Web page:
Monday, January 14, 2013

One difference that I notice about television shows from the 70's and the current slate of TV shows is the lack of a snappy theme songs at the beginning of the show.  There were so many catchy little tunes from the older sitcoms;

     "Here's the story....of a man named Brady"

     "Come and listen to a story 'bout a man named Jed"

     "Well, were movin' on the eastside"

     "Love....exciting and new.  Come aboard, we're expecting you!  The Love Boat...."

     "Green Acres is the place for living is the life for me"

However the one that was stuck replaying in my mind for several days on our Bahamas adventure
was from Gilligan's Island;

     "Just sit right back and you'll hear a tale, a tale from a fateful trip, that started from this
       tropic port about this tiny ship...."  (skip to third verse)

     "The weather started getting rough, the tiny ship was tossed.  If not for the courage of the
       fearless crew, the Minnow would be lost..."

Now let me say from the start that at no time was the Maya ever in danger of being
lost.  At the very worst, I could say the tiny ship was tossed.  But let me start from the beginning.

Staniel Cay is about halfway down the Exumas chain in the southern Bahamas.  Its a tiny outpost of small grocery stores, a marina, a restuarant with a bar and a small airport.  Its a favorite for boaters like us as it provides a link to civilization (and the internet) in the vast and mostly uninhabited island chain.  On top of that, Staniel Cay has one of the nicest and most protected anchorages around.  The beaches are pristine and generally the weather is always perfect.  It is the epitome of what boating in the Bahamas is all about.

We had been enjoying our time there in Staniel Cay for about a week when we started to hear rumblings of a nasty weather system that was headed our way in the next day or two.  You must understand that boaters live and die on weather reports and rumours of impending bad conditions spread like wildfire.  Add to that the lack of viable and current information and you have a recipe for mass hysteria.  Now the panic didn't rise to that level but lets say that the coming cold front was the talk of the town.

The chatter on the radio was that those in the know were heading 'out of Dodge' to find protection from the nasty thunderstorms and winds that were anticipated.  The problem was that the weather reports were conflicted.  Some of the weather guru's were saying that the front was going to peeter out and amount to nothing more than a wind shift.  Others were offering a much different view.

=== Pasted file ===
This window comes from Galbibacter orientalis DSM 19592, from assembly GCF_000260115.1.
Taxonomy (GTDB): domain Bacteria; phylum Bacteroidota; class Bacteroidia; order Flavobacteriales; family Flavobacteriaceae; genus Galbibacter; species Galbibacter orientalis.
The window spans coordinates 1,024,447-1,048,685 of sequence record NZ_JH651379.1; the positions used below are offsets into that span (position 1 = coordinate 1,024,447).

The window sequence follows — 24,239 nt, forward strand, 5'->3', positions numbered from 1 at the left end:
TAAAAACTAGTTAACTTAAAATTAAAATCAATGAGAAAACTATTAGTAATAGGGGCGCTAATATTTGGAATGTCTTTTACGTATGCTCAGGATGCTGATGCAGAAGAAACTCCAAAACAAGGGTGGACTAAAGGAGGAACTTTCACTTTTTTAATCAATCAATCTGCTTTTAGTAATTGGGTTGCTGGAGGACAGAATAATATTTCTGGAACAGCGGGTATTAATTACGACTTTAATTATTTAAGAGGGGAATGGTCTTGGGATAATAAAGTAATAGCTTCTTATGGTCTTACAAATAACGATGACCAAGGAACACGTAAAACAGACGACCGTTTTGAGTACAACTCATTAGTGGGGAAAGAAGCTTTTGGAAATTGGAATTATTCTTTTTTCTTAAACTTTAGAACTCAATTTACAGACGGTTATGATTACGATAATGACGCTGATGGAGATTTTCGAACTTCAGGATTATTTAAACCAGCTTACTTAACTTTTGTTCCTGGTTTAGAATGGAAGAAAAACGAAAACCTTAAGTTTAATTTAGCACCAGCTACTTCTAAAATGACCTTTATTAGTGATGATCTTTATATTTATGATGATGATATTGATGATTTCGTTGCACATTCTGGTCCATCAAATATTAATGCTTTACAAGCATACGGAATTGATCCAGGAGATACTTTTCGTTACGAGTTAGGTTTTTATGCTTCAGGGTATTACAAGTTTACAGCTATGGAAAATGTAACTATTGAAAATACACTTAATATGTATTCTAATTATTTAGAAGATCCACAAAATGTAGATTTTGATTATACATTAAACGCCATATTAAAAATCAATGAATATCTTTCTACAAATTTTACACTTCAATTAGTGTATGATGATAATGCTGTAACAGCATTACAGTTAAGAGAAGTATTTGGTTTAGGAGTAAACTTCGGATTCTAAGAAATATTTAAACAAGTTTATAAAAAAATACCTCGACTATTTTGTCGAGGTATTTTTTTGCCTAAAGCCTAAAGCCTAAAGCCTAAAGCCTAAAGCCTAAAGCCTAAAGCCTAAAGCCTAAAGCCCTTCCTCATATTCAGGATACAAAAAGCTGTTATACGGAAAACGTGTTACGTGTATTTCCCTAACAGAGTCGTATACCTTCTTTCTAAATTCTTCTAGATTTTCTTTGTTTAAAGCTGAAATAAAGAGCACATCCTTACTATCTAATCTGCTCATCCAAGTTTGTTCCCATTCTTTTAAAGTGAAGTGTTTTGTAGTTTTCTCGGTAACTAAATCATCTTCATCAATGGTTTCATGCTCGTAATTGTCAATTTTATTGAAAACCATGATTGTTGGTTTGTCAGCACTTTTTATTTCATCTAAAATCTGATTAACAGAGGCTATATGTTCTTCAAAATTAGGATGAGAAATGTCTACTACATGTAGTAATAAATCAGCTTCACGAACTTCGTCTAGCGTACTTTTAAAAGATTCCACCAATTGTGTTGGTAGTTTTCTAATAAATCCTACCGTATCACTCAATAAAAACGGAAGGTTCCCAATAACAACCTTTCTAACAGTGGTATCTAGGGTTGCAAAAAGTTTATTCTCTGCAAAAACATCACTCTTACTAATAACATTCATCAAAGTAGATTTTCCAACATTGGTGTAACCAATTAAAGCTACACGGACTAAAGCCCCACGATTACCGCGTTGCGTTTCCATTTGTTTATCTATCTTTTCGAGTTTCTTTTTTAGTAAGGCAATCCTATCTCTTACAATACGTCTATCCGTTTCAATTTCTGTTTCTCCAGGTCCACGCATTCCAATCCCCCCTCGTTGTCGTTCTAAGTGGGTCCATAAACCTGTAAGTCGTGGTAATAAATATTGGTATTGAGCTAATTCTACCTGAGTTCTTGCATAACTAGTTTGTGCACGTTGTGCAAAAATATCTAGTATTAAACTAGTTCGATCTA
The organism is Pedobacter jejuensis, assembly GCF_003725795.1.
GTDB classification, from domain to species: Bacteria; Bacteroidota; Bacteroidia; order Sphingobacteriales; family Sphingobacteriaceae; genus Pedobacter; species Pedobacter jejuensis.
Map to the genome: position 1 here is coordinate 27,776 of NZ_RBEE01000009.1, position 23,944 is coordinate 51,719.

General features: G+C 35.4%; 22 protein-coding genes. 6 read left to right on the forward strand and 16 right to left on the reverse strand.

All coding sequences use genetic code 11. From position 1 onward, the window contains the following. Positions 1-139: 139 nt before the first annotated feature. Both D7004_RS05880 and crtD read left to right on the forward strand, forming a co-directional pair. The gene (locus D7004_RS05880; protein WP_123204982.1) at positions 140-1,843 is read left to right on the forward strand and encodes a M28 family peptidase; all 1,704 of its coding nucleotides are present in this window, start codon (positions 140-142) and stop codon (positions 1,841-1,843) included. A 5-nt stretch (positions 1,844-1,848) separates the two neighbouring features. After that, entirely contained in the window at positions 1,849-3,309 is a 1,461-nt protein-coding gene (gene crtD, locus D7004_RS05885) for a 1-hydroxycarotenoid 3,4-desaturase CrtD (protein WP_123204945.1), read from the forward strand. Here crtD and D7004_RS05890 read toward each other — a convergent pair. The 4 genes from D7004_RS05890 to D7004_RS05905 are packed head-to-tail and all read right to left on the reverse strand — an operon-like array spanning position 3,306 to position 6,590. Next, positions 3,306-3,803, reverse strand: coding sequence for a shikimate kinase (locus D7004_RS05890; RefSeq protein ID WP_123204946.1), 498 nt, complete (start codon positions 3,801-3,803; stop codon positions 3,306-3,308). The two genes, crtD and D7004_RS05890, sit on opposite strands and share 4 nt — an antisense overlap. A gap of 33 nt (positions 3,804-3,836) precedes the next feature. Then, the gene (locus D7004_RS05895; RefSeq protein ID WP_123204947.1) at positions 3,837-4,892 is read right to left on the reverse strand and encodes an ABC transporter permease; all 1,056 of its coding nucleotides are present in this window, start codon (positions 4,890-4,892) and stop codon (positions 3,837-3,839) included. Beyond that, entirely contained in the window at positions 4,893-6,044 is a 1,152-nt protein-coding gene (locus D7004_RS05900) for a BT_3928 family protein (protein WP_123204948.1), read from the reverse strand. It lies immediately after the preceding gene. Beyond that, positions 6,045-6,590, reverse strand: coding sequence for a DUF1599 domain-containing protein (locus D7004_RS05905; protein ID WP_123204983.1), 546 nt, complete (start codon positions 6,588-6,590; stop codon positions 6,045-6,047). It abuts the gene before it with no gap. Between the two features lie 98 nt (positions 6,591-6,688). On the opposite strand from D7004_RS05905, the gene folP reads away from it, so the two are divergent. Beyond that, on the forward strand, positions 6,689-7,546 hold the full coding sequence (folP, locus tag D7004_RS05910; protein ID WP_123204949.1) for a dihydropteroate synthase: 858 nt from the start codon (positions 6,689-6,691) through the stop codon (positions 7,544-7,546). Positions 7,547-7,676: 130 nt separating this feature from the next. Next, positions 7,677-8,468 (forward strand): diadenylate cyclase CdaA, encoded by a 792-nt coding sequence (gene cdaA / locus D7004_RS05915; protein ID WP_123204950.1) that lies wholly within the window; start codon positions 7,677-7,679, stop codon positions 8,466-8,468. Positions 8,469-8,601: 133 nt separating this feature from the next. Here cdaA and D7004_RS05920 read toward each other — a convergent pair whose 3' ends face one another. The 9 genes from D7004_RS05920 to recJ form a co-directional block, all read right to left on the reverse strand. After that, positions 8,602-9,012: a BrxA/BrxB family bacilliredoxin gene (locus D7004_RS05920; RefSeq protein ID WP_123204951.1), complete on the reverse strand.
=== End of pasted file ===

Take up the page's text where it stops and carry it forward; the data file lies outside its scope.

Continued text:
My background is steeped in weather.  I know how to read a weather chart and can put the pieces together generally, on my own.  From what I could see, the pattern seemed a little benign.  On top of that, it is almost unheard of for a strong cold front to make it all the way south to the Exumas in late April or early May.  Never happens.

Over the next day or so, the anchorage where we were started to thin out.  From a high of about 50 boats, the numbers of boaters staying was shrinking.  The day before the front was supposed to come through, there were probably about 10 of us left.  Most of our cruising group decided to stay put, however a few of the smarter ones got a marina slip or headed to a mooring ball several miles away.

The afternoon before the storm was forecast to hit, the weather was clear and the winds were calm.  Maybe we were going to be right after all.  Much ado about nothing?

Around sunset that evening, the weather began to turn.  We were expecting this and had prepared for a least a bit of unsettled conditions.  We had raised our dinghy out of the water and put her back onboard the 'mother ship'.  We doubled our lines and battened down the hatches, so to speak.  We were ready.  Our thought was still that there were going to be some light rainshowers and possibly some windy conditions for a few hours, but by morning the sun would be shining again and life in the Bahamas would be back to normal.

Around  midnight the first wave of thunderstorms hit.  At night, the lightning can put on a spectacular show as the bolts can be seen for many miles away.  Even though a bolt seems close to you, it really isn't.  This storm brought us a fair amount of rain but as luck would have it, we were in between the worst of the storm cells.  One of our fellow boaters had access to live NextRad weather radar and he observed a strong squall line that extended from Virginia through Cuba.  There was no way it was going to miss us.  This was not good news.

So we hung on that night, not sleeping much.  One of us kept anchor watch to make sure that the 44 pound piece of steel that was holding us in place kept doing its job.  Even though there were fewer boats in the anchorage, there were still lots of rocks lining the shoreline.  We surely didn't want to hit those!  By far these were the worst conditions we had ever been in on Maya and we were worried that our equipment would hold together.